This season, there is a two team race that has developed for first place overall in the league. The race is between the Manitoba Moose (Vancouver Canuck affiliate) and the Hershey Bears (Washington Capital affiliate). Currently Manitoba leads the league with 71 points, but Hershey is only one point behind with two games in hand.
Manitoba has done things so far by being a defensive power. Their 117 goals against is the least allowed in the league. Hershey has done things so far by being an offensive power. Their 190 goals lead the league.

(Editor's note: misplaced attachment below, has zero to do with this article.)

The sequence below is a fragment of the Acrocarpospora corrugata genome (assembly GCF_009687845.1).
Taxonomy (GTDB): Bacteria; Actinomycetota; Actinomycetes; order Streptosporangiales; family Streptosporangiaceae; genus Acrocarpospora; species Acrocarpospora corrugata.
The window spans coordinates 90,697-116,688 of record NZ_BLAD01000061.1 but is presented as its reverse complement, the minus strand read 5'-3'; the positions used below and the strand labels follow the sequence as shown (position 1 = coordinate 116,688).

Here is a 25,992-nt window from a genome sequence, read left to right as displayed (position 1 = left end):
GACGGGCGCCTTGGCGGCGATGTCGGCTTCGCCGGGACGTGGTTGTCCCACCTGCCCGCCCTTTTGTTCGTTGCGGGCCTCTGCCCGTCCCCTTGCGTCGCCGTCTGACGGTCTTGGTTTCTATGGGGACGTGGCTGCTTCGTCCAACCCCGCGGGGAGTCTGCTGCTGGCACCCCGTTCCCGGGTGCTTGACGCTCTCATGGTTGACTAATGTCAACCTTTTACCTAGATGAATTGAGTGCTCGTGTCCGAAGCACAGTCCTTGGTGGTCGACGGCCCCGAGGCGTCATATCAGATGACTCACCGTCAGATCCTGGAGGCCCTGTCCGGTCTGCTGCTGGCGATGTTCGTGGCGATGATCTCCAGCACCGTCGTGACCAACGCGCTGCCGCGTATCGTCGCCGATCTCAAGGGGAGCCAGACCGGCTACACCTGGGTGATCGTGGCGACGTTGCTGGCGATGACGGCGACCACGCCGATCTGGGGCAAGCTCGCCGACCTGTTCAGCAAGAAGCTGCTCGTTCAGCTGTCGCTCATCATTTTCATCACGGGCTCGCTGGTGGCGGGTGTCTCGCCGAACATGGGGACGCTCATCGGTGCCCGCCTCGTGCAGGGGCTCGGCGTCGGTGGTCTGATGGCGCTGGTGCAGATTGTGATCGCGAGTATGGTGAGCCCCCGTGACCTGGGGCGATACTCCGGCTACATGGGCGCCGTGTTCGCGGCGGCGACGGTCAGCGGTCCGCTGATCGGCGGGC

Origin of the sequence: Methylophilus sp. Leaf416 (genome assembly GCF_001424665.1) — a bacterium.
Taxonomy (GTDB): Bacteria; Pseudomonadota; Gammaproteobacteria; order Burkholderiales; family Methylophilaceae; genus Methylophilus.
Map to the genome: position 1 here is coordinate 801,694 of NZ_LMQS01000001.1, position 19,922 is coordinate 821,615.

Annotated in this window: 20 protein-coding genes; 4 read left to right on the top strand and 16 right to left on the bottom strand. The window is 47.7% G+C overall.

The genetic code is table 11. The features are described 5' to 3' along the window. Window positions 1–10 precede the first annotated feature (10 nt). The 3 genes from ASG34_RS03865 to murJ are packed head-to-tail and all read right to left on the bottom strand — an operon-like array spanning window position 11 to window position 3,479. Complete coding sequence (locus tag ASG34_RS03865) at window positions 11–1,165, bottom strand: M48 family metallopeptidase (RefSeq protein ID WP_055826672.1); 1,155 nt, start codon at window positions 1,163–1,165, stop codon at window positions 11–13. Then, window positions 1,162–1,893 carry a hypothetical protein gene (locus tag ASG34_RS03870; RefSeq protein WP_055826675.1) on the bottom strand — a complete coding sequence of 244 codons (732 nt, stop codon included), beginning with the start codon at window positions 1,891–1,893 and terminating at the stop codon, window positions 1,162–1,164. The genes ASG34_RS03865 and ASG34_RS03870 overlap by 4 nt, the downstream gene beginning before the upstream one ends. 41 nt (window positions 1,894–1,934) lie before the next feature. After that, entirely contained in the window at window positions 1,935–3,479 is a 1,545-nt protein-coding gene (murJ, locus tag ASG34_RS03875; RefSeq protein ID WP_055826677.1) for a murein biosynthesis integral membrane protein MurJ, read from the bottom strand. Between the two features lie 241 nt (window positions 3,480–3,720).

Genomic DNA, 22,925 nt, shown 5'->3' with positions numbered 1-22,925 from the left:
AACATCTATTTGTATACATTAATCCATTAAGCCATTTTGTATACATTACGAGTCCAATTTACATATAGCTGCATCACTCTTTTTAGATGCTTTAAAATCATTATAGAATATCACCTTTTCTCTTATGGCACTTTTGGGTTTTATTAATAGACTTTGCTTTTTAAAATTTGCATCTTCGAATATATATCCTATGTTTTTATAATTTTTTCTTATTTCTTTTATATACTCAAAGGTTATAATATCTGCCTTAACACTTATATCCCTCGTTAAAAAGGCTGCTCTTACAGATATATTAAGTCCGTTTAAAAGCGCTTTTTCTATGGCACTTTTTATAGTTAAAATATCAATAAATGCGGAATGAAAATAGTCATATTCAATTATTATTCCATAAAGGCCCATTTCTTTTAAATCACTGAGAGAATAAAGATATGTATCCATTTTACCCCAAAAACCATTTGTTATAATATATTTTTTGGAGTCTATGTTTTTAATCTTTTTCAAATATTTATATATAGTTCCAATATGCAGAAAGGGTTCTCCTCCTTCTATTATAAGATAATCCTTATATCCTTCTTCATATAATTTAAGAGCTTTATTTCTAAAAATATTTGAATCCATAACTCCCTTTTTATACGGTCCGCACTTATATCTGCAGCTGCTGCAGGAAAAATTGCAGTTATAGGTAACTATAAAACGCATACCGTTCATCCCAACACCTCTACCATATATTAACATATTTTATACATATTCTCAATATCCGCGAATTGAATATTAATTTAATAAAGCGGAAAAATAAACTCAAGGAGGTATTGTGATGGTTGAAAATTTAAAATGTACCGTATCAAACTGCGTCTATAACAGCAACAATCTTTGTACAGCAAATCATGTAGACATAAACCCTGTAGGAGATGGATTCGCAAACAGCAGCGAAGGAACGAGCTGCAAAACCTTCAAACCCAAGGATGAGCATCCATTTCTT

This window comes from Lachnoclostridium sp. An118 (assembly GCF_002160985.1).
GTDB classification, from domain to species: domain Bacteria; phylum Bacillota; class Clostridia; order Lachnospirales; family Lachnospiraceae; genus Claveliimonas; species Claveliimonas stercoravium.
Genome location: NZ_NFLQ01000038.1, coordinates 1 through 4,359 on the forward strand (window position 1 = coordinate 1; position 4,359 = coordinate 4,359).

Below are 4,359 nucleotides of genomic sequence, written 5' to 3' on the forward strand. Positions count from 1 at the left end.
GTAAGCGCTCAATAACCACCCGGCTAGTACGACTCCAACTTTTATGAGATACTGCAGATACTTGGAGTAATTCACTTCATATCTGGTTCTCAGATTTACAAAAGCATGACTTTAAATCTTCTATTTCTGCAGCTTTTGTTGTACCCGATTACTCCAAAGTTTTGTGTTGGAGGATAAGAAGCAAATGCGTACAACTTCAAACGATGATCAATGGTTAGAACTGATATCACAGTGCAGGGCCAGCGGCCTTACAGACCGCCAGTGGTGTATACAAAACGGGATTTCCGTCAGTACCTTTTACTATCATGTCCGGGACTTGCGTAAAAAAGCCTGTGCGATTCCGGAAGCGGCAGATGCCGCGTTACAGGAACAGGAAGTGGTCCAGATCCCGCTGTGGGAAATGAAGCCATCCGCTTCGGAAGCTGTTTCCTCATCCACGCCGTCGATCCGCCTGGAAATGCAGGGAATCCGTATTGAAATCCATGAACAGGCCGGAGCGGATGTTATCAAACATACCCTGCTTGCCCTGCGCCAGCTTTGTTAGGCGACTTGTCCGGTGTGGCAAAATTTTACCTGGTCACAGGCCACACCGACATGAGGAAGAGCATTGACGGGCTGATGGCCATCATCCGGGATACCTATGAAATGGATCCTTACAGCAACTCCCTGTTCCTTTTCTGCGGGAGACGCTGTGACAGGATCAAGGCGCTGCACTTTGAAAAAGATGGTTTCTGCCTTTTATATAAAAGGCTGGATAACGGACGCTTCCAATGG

In the history of the NHLPA one of the clear problems has been a lack of oversight for the head of the union. Alan Eagleson was embezzling money from the organization and Ted Saskin was spying on players email. This should not happen with any reasonable level of oversight. Even the non-corrupt NHLPA head Bob Goodenow was replaced because his hardline stance with the owners had lost support of the players. There has to be a route of oversight to have the player’s concerns heard by the union head.
The solution to this problem was to appoint an ombudman to oversee the NHLPA. Eric Lindros was chosen for this position. He has recently resigned from that position. He was not well received in that position by the rank and file of the union.